How come?*

*Baby worm can’t count

Write how you want to write. A lot of people write the way they think they should write or try to write in the style of someone else. Eventually you have to find your own style and write things in your own ‘voice’.

The best way to do that is just to practice by writing.

Ivor’s three best kids’ reads for December

His Dark Materials  by Philip Pullman

This trilogy is for slightly older children, but it is incredible.
Amazing storytelling, brilliantly written and a fantastic idea.

His Dark Materials  by Philip Pullman


The Boy Who Got Accidentally Famous by David Baddiel

Okay, I’m biased here, but my brother is a great writer and his books are really funny and have really exciting and captivating plots.

The Boy Who Got Accidentally Famous by David Baddiel


Charlie and Lola by Lauren Child

These picture books were favourites of my children, Ruby, 21, and Art, 17, when they were little. They’re funny, quirky, have really strong and likeable characters and are wonderfully illustrated.

Charlie and Lola by Lauren Child

PJ Library’s Picks for books about grandparents and their grandchildren

L’Dor V’Dor With PJ Library

Grandparents play an important role in the lives of their grandchildren. They pass down tradition and heritage through the values they’ve taught their children and the family history they share with future generations. PJ Library is proud to send out stories celebrating Jewish grandparents, as well as supporting resources to help families with their grandchildren’s
Jewish journeys.

Bagels from Benny

Bagels from Benny

While working in his grandfather’s bakery, Benny learns the joys of giving and receiving, caring and gratitude in this beautiful award-winning story.

My Grandfather’s Coat

Grandfather made himself a coat when he left Russia and came to a new land, and now it’s wearing out. What do you think he’ll do? (Hint: he doesn’t throw it out!) Warning: this book has made many adults blink away some tears…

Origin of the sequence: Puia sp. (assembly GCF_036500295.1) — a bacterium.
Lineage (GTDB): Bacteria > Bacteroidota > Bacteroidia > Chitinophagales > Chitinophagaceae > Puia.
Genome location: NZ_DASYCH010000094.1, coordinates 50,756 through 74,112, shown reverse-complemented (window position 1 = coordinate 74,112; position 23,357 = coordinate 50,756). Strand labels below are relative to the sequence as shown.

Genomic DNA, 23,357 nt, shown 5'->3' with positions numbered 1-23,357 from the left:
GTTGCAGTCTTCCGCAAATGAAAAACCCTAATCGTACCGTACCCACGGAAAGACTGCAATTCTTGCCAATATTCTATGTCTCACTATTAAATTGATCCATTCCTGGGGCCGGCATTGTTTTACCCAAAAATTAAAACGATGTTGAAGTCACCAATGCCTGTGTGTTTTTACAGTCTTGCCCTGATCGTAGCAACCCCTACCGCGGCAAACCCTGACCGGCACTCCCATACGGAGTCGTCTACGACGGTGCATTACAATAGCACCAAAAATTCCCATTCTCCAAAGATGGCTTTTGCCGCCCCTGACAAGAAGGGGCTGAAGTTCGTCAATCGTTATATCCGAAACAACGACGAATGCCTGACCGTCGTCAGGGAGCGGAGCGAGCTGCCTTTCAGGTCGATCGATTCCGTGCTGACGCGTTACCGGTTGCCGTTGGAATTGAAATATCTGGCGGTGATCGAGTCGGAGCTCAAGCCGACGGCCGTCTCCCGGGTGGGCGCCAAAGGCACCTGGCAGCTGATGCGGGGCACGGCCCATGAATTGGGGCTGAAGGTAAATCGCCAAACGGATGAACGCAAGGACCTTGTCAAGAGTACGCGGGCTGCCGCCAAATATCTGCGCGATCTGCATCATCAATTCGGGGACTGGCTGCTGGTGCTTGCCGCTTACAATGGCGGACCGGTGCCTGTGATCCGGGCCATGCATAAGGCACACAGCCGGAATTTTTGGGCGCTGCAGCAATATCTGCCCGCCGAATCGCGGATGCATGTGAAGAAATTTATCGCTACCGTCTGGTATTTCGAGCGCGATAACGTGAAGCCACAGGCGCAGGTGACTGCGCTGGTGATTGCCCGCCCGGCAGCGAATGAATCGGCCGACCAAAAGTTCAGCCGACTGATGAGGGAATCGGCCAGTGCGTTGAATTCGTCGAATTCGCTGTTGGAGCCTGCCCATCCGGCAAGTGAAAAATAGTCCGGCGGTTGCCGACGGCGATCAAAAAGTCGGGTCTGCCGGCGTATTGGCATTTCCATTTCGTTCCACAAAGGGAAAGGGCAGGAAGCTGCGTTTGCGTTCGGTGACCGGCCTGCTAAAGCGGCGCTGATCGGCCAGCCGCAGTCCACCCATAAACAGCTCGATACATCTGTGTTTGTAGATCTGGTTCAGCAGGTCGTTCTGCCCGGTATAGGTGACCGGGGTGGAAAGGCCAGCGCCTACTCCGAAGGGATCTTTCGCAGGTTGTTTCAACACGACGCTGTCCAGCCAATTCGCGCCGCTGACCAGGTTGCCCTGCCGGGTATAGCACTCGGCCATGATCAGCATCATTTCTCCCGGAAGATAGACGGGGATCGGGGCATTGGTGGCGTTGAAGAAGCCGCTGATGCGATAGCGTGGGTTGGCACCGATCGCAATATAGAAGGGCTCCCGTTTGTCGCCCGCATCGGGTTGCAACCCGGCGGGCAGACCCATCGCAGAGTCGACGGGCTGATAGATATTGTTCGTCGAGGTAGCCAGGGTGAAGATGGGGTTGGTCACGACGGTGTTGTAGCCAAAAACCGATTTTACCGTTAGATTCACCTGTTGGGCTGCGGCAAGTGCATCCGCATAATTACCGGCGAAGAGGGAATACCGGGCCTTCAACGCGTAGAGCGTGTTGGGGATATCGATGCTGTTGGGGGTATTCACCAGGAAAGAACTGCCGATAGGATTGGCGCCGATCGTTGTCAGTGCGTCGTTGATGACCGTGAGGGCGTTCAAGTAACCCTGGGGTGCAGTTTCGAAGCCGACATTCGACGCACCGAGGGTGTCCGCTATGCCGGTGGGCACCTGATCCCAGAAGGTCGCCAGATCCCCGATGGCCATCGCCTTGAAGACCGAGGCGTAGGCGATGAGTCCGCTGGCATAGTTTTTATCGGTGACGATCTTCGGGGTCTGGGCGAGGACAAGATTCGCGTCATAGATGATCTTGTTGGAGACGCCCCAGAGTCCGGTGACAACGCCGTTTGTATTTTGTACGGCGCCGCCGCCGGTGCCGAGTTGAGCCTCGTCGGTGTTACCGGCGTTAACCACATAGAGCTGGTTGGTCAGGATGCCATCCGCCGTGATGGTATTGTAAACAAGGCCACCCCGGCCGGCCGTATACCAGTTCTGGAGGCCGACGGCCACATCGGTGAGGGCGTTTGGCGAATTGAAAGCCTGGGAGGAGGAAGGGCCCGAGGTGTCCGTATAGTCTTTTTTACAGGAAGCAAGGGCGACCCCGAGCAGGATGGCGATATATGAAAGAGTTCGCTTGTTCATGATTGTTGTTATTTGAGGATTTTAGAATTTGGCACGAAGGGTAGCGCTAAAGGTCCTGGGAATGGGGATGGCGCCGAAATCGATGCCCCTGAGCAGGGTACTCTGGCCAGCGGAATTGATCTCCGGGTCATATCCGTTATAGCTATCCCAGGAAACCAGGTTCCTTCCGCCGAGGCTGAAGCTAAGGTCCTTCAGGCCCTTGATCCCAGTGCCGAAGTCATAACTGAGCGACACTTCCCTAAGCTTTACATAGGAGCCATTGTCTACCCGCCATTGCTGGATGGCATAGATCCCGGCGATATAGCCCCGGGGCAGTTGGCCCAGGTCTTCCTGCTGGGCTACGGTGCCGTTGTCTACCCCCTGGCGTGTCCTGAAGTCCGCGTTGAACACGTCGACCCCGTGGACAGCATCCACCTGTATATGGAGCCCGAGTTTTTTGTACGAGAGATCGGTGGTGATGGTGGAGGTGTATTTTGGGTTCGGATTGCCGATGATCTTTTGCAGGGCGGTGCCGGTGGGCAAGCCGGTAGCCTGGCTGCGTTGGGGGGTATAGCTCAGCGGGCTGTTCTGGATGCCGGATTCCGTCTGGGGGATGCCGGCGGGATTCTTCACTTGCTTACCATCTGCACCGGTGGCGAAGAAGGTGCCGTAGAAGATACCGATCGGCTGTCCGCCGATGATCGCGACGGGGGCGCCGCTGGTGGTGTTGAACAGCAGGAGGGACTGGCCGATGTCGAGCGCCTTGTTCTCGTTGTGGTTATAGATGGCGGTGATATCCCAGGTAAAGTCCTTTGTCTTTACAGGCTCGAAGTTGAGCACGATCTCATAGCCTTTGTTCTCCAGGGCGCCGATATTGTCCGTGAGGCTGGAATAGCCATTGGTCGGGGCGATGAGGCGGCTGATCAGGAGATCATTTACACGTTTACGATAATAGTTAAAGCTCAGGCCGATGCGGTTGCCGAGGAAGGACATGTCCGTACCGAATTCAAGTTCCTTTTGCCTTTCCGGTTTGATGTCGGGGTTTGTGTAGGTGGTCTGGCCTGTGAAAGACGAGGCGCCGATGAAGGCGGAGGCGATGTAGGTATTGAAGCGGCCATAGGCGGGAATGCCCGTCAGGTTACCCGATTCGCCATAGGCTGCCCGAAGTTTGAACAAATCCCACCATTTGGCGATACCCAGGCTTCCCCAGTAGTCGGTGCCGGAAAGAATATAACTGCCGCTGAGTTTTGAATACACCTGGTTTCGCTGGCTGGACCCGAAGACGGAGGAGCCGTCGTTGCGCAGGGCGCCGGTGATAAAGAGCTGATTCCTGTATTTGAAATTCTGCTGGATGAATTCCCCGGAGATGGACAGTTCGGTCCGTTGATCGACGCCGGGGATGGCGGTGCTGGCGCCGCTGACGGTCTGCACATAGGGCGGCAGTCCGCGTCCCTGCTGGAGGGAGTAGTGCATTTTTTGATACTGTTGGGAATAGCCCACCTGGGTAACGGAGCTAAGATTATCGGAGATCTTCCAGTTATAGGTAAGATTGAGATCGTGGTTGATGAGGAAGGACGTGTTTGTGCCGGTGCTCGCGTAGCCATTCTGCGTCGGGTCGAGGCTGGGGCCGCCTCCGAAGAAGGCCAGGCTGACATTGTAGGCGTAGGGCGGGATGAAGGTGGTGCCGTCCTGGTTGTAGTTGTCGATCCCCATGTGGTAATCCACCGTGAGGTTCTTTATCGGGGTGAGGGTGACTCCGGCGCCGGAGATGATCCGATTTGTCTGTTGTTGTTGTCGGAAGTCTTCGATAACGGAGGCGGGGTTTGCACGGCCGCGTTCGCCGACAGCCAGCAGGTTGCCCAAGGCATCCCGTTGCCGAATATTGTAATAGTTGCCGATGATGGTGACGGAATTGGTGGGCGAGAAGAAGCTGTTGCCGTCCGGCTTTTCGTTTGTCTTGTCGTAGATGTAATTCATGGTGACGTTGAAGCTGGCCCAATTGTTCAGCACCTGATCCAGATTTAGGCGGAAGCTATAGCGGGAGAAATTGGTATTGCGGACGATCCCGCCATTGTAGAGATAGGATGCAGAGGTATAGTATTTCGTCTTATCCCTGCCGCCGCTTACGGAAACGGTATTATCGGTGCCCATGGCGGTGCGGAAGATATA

First Rain

When Abby moves with her family to Israel, she misses her grandmother and remembers the fun they had with each other. Writing to each other helps keep their bond strong, but it doesn’t beat them getting to splash about and celebrate Israel’s first autumn rain dressed as ‘yellow ducks’!

Eighth Menorah

Eighth Menorah

Sam loves celebrating Chanukah with his family and especially his grandma. But when his class makes menorahs, he’s worried as his family already have so many. He comes up with a plan so this new menorah has the best home ever.

Tea with Zayde

Teatime with Grandpa is always fun! Lucky for this little one, he’s never far away, either – thanks to the miracle of the digital age.

To sign up children aged eight and under for a free monthly Jewish book, visit www.pjlibrary.org.uk


Young Writers Competition: WIN £100 of Amazon Vouchers

Jewish News, in partnership with Ivor Baddiel, Pajes and PJ Library, is inviting young writers to write about their grandparents and what they
have learned from them.

To enter the competition, you will need to submit up to 300 words in the form of a poem, a wordle, a short story (fiction or non-fiction), fun facts, a song, an interview, a letter, a tribute, straight prose or a comic strip – whatever you feel like, as long as it uses words! You can include photos and pictures, too, if you want.

Once you have completed your entry, please email it to:  candicekrieger@googlemail.com with your name and age clearly displayed.

The closing date is Thursday 6 January.

The competition is open to all primary school and secondary school children,  and will be split into two categories:  Seven to 10 years old and 11 to 16 years old.

One winner from each category will be selected by a judging panel made up of Ivor Baddiel and representatives from Jewish News, Pajes and PJ Library. Each winner will receive a £100 Amazon voucher.

The Baddiel family

Ivor Baddiel said: “My grandmother made the best cauliflower soup in the world – I’ve never tasted anything else like it. This is a fantastic chance to celebrate our grandparents as well as giving them the chance to kvell at how brilliant their wonderful grandchildren are at writing.”

Rabbi David Meyer, executive director of Pajes, says:  “This is a wonderful initiative, connecting our youth with their heritage and encouraging budding authors to turn stories from our past into lessons for our future.
I am sure we will be receiving some submissions of the highest quality and I can’t wait to read them.”